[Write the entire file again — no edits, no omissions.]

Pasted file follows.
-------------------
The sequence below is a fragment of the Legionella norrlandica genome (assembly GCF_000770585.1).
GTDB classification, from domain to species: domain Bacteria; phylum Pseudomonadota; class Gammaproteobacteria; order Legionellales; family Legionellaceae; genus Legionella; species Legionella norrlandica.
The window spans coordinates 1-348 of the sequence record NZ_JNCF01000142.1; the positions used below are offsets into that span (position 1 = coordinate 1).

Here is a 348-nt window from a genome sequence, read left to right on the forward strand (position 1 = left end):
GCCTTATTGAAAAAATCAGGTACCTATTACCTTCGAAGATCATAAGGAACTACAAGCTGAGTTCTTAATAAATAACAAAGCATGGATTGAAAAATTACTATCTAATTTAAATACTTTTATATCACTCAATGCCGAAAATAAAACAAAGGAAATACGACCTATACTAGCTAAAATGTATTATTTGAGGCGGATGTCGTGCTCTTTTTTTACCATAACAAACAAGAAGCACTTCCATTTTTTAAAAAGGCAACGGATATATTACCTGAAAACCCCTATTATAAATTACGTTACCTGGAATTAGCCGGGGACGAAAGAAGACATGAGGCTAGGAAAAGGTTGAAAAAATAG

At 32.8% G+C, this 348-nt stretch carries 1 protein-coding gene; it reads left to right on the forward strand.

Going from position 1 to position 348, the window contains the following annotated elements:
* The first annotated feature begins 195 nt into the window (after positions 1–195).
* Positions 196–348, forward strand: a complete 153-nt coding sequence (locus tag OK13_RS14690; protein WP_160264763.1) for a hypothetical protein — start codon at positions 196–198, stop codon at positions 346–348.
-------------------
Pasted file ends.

The sequence below is a fragment of the Legionella norrlandica genome (assembly GCF_000770585.1).
GTDB classification, from domain to species: domain Bacteria; phylum Pseudomonadota; class Gammaproteobacteria; order Legionellales; family Legionellaceae; genus Legionella; species Legionella norrlandica.
The window spans coordinates 1-348 of the sequence record NZ_JNCF01000142.1; the positions used below are offsets into that span (position 1 = coordinate 1).

Here is a 348-nt window from a genome sequence, read left to right on the forward strand (position 1 = left end):
GCCTTATTGAAAAAATCAGGTACCTATTACCTTCGAAGATCATAAGGAACTACAAGCTGAGTTCTTAATAAATAACAAAGCATGGATTGAAAAATTACTATCTAATTTAAATACTTTTATATCACTCAATGCCGAAAATAAAACAAAGGAAATACGACCTATACTAGCTAAAATGTATTATTTGAGGCGGATGTCGTGCTCTTTTTTTACCATAACAAACAAGAAGCACTTCCATTTTTTAAAAAGGCAACGGATATATTACCTGAAAACCCCTATTATAAATTACGTTACCTGGAATTAGCCGGGGACGAAAGAAGACATGAGGCTAGGAAAAGGTTGAAAAAATAG

At 32.8% G+C, this 348-nt stretch carries 1 protein-coding gene; it reads left to right on the forward strand.

Going from position 1 to position 348, the window contains the following annotated elements:
* The first annotated feature begins 195 nt into the window (after positions 1–195).
* Positions 196–348, forward strand: a complete 153-nt coding sequence (locus tag OK13_RS14690; protein WP_160264763.1) for a hypothetical protein — start codon at positions 196–198, stop codon at positions 346–348.